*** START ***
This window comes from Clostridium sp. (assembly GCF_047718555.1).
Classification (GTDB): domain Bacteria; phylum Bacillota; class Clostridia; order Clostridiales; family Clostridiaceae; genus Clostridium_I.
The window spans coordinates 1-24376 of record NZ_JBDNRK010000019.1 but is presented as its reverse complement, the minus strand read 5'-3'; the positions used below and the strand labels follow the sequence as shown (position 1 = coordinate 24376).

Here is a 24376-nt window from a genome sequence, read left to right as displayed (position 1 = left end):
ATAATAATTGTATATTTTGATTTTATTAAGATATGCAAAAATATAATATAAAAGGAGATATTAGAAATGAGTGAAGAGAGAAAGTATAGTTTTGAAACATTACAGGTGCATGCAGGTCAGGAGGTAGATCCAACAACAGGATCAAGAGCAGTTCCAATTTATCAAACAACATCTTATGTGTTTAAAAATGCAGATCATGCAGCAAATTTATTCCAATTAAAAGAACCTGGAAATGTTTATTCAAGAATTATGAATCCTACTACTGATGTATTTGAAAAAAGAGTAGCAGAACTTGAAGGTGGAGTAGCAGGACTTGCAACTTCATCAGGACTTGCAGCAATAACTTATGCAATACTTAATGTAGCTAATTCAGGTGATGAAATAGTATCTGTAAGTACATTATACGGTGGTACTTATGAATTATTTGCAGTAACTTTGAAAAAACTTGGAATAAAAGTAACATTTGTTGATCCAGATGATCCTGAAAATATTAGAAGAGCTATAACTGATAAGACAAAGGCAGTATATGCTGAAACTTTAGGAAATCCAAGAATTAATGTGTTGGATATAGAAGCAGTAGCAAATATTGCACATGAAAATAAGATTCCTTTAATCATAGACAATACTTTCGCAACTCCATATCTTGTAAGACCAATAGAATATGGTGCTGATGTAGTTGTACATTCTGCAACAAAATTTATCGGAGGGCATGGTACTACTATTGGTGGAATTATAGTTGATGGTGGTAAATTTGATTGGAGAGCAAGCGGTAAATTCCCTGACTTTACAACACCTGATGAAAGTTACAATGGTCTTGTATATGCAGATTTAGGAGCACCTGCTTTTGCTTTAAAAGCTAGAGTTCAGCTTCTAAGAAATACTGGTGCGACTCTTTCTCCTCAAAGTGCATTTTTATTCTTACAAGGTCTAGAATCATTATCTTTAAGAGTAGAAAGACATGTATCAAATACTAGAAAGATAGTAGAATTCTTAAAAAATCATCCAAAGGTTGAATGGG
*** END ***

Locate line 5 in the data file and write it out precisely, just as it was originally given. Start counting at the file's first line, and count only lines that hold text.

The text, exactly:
ATAATAATTGTATATTTTGATTTTATTAAGATATGCAAAAATATAATATAAAAGGAGATATTAGAAATGAGTGAAGAGAGAAAGTATAGTTTTGAAACATTACAGGTGCATGCAGGTCAGGAGGTAGATCCAACAACAGGATCAAGAGCAGTTCCAATTTATCAAACAACATCTTATGTGTTTAAAAATGCAGATCATGCAGCAAATTTATTCCAATTAAAAGAACCTGGAAATGTTTATTCAAGAATTATGAATCCTACTACTGATGTATTTGAAAAAAGAGTAGCAGAACTTGAAGGTGGAGTAGCAGGACTTGCAACTTCATCAGGACTTGCAGCAATAACTTATGCAATACTTAATGTAGCTAATTCAGGTGATGAAATAGTATCTGTAAGTACATTATACGGTGGTACTTATGAATTATTTGCAGTAACTTTGAAAAAACTTGGAATAAAAGTAACATTTGTTGATCCAGATGATCCTGAAAATATTAGAAGAGCTATAACTGATAAGACAAAGGCAGTATATGCTGAAACTTTAGGAAATCCAAGAATTAATGTGTTGGATATAGAAGCAGTAGCAAATATTGCACATGAAAATAAGATTCCTTTAATCATAGACAATACTTTCGCAACTCCATATCTTGTAAGACCAATAGAATATGGTGCTGATGTAGTTGTACATTCTGCAACAAAATTTATCGGAGGGCATGGTACTACTATTGGTGGAATTATAGTTGATGGTGGTAAATTTGATTGGAGAGCAAGCGGTAAATTCCCTGACTTTACAACACCTGATGAAAGTTACAATGGTCTTGTATATGCAGATTTAGGAGCACCTGCTTTTGCTTTAAAAGCTAGAGTTCAGCTTCTAAGAAATACTGGTGCGACTCTTTCTCCTCAAAGTGCATTTTTATTCTTACAAGGTCTAGAATCATTATCTTTAAGAGTAGAAAGACATGTATCAAATACTAGAAAGATAGTAGAATTCTTAAAAAATCATCCAAAGGTTGAATGGG